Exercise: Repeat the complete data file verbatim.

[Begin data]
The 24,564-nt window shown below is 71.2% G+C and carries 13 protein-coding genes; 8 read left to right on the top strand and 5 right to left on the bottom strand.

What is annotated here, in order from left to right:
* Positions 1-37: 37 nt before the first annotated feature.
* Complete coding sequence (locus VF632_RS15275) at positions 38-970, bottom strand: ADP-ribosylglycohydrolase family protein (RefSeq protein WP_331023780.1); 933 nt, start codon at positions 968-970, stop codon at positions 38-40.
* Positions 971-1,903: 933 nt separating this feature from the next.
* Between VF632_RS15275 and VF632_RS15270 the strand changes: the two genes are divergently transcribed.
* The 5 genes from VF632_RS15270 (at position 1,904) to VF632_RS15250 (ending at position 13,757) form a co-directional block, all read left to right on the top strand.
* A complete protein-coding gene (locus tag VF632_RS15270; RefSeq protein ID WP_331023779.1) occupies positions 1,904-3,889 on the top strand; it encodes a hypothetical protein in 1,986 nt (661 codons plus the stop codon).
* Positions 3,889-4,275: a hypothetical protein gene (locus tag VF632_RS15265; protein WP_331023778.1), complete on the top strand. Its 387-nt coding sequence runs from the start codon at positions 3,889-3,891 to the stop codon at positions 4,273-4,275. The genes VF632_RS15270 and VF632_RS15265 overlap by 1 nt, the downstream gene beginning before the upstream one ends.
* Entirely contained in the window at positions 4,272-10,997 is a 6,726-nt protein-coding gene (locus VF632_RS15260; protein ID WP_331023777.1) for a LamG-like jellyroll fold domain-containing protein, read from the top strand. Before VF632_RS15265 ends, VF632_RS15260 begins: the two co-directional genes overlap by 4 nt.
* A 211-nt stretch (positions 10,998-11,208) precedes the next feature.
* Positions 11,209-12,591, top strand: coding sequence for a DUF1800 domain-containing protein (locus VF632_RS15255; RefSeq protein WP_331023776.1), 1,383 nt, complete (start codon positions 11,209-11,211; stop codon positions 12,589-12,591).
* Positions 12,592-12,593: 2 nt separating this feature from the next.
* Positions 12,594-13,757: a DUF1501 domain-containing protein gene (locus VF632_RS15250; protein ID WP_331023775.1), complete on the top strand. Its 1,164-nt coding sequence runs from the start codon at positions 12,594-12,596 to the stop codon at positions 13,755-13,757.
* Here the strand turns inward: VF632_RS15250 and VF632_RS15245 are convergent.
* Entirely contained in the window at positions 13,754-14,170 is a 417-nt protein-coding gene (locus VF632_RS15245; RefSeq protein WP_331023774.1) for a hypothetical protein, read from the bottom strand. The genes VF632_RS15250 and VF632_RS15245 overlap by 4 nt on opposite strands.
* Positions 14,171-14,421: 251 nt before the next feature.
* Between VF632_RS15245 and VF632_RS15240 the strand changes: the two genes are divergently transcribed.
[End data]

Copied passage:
The 24,564-nt window shown below is 71.2% G+C and carries 13 protein-coding genes; 8 read left to right on the top strand and 5 right to left on the bottom strand.

What is annotated here, in order from left to right:
* Positions 1-37: 37 nt before the first annotated feature.
* Complete coding sequence (locus VF632_RS15275) at positions 38-970, bottom strand: ADP-ribosylglycohydrolase family protein (RefSeq protein WP_331023780.1); 933 nt, start codon at positions 968-970, stop codon at positions 38-40.
* Positions 971-1,903: 933 nt separating this feature from the next.
* Between VF632_RS15275 and VF632_RS15270 the strand changes: the two genes are divergently transcribed.
* The 5 genes from VF632_RS15270 (at position 1,904) to VF632_RS15250 (ending at position 13,757) form a co-directional block, all read left to right on the top strand.
* A complete protein-coding gene (locus tag VF632_RS15270; RefSeq protein ID WP_331023779.1) occupies positions 1,904-3,889 on the top strand; it encodes a hypothetical protein in 1,986 nt (661 codons plus the stop codon).
* Positions 3,889-4,275: a hypothetical protein gene (locus tag VF632_RS15265; protein WP_331023778.1), complete on the top strand. Its 387-nt coding sequence runs from the start codon at positions 3,889-3,891 to the stop codon at positions 4,273-4,275. The genes VF632_RS15270 and VF632_RS15265 overlap by 1 nt, the downstream gene beginning before the upstream one ends.
* Entirely contained in the window at positions 4,272-10,997 is a 6,726-nt protein-coding gene (locus VF632_RS15260; protein ID WP_331023777.1) for a LamG-like jellyroll fold domain-containing protein, read from the top strand. Before VF632_RS15265 ends, VF632_RS15260 begins: the two co-directional genes overlap by 4 nt.
* A 211-nt stretch (positions 10,998-11,208) precedes the next feature.
* Positions 11,209-12,591, top strand: coding sequence for a DUF1800 domain-containing protein (locus VF632_RS15255; RefSeq protein WP_331023776.1), 1,383 nt, complete (start codon positions 11,209-11,211; stop codon positions 12,589-12,591).
* Positions 12,592-12,593: 2 nt separating this feature from the next.
* Positions 12,594-13,757: a DUF1501 domain-containing protein gene (locus VF632_RS15250; protein ID WP_331023775.1), complete on the top strand. Its 1,164-nt coding sequence runs from the start codon at positions 12,594-12,596 to the stop codon at positions 13,755-13,757.
* Here the strand turns inward: VF632_RS15250 and VF632_RS15245 are convergent.
* Entirely contained in the window at positions 13,754-14,170 is a 417-nt protein-coding gene (locus VF632_RS15245; RefSeq protein WP_331023774.1) for a hypothetical protein, read from the bottom strand. The genes VF632_RS15250 and VF632_RS15245 overlap by 4 nt on opposite strands.
* Positions 14,171-14,421: 251 nt before the next feature.
* Between VF632_RS15245 and VF632_RS15240 the strand changes: the two genes are divergently transcribed.